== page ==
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skiddingtowardsretirement

semi-retiring, work life balance, lifestyle block living

Month

February 2017

New Life – Week 5 – Getting there

Yes, I know I am late putting this post up and I apologize, but life has been busy. Actually, there is so much I have to update you on since the last post, there is a real danger that I will exceed a sensible amount of words. Don’t worry though, I’ve worked out a way around this problem: in the name of succinctness, I’ll opt for the list solution!

  1. We have sorted out how the water works here. Jim, who farms 500 acres across the other side of the main road, came around the other day to drop a ram off (another story) and it transpired that he had owned our property for 10 years, so, of course, we cornered him and asked him a shedload of questions. And, of course, he answered them in his quiet, laconic, farmer- type of way. As Kev, our logging truckie neighbour, had told us the week before, water had, indeed, come from the dam. But not now, and it never provided the drinking water to the house (outside house taps, yes). Phew!  In the old days, before someone wreaked havoc on the system, a windmill pumped water from the spring-fed dam to a settling pond (the round concrete thing we thought might be a well or a bore) and this supplied water to a dedicated tank that filled the troughs. The house supply came off the shed and the house into a separate tank. Presently, the two tanks get fed from the shed and the house: one tank with the filter supplies the house, the other tank supplies the troughs.*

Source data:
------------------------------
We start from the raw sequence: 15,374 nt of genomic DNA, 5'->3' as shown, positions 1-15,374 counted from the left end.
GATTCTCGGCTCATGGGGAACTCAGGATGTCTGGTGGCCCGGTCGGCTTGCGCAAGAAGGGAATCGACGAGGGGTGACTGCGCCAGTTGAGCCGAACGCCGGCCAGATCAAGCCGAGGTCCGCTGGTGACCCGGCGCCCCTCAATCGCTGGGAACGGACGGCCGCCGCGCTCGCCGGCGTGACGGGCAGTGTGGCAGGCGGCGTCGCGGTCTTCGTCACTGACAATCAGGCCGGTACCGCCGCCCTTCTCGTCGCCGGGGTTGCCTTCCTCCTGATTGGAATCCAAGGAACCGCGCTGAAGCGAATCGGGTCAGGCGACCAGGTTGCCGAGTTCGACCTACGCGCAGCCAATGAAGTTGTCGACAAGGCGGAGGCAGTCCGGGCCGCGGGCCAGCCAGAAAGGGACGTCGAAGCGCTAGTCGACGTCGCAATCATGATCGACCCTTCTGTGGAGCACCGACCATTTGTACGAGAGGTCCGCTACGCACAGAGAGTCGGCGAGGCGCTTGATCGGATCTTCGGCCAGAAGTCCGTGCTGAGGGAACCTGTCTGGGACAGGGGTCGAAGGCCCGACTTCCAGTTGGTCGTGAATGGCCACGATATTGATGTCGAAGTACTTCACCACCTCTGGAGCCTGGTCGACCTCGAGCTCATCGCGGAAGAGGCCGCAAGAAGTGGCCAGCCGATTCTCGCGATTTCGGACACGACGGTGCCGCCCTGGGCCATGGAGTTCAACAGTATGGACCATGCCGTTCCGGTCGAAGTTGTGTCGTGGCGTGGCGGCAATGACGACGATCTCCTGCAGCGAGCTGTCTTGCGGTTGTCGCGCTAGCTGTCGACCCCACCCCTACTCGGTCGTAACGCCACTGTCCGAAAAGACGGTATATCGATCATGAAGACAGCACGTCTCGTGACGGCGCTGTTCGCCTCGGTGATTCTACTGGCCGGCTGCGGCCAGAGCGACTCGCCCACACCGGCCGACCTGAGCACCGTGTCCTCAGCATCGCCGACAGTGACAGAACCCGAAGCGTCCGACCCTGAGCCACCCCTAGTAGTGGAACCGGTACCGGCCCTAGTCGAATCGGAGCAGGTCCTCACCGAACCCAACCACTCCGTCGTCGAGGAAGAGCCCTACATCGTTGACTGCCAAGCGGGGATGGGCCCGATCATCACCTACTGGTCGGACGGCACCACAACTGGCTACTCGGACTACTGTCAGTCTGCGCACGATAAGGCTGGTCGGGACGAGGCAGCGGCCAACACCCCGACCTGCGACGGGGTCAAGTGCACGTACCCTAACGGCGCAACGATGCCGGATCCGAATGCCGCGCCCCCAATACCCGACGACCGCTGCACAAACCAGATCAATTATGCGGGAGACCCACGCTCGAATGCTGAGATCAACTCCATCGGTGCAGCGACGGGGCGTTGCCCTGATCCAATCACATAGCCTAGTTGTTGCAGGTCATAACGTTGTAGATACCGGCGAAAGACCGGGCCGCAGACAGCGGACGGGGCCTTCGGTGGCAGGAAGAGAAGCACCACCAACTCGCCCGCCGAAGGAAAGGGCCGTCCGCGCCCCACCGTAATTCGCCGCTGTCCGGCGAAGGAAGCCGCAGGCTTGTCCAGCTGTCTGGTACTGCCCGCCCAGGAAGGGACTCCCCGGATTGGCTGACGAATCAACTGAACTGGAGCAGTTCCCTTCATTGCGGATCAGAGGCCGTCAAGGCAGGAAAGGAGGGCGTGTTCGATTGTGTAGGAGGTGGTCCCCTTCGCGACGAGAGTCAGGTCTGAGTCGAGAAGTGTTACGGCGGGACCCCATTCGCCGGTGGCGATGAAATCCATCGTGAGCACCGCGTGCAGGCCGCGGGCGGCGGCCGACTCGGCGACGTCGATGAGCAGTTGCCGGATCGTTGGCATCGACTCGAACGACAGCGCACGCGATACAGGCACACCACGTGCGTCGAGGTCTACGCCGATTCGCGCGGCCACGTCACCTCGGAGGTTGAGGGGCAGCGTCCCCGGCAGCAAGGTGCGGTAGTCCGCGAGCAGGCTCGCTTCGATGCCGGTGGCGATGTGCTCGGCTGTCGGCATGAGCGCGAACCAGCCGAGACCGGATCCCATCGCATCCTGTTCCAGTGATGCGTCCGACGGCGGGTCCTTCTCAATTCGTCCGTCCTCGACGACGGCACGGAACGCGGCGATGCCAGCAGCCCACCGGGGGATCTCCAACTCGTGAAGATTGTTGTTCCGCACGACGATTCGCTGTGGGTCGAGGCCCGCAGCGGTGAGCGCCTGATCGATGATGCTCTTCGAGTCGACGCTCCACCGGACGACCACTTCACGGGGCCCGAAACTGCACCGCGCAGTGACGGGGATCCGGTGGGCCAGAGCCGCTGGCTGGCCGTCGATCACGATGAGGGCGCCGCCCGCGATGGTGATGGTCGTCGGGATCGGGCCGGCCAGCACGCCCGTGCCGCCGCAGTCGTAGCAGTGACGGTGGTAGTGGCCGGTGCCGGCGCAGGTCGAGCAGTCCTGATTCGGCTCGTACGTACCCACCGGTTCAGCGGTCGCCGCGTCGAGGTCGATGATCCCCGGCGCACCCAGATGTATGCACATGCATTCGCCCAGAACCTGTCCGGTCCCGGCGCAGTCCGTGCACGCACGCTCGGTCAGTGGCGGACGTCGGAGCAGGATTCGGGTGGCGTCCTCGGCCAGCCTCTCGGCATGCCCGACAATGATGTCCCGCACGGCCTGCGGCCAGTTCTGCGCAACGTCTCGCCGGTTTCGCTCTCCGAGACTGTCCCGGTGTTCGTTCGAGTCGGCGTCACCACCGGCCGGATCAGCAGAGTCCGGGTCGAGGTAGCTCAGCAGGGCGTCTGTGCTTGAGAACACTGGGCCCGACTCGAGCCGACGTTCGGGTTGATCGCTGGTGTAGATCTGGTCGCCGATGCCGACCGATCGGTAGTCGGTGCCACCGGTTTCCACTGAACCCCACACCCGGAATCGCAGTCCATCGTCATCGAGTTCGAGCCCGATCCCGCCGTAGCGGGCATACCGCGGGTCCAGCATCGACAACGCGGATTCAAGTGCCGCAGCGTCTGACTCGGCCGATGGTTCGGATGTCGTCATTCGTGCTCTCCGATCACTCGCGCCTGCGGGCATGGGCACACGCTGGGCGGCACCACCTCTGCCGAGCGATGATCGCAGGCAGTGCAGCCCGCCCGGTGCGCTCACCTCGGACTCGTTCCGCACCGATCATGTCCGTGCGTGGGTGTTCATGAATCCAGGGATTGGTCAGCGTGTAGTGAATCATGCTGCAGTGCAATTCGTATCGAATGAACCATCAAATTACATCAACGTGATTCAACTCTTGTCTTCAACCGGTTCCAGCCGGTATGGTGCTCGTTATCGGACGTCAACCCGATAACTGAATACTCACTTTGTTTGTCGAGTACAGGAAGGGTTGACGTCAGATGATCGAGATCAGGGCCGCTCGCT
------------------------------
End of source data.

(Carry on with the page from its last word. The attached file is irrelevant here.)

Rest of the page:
2. We finally had that catch up with the neighbours, John and Marie, after meeting John again at the kiwi release in McLeod’s Bay and getting invited back for the promised drink. Just briefly, the Whangarei Heads area is an area where through the efforts of Backyard Kiwi, supported by a very dedicated community, kiwi  numbers have increased from around 80 in the early 90s to between 800-1000 now.**
  3. Karl, our tenant farmer, arrived 10 days or so ago with 6 sheep. These sheep are doing a sterling job of knocking the paddocks into shape. I guess this is hardly surprising as they seem to eat most of the day. sheep.jpg
  4. The ram arrived two days ago. This is a magnificent creature whose job it is to cosy up to the girls and father as many lambs as possible. Unfortunately, he has gone slightly lame, so is ‘off his game’. Don’t worry though, Karl is on the case and has some medicine which will help the lameness and encourage aforementioned ram to get on with the job he was put on Earth to do!
  5. The man and I are proud owners of a ride-on mower and a rotary hoe. Needless to say, mowing the lawn is now novel and fun. Long may it last.ride on mower.jpg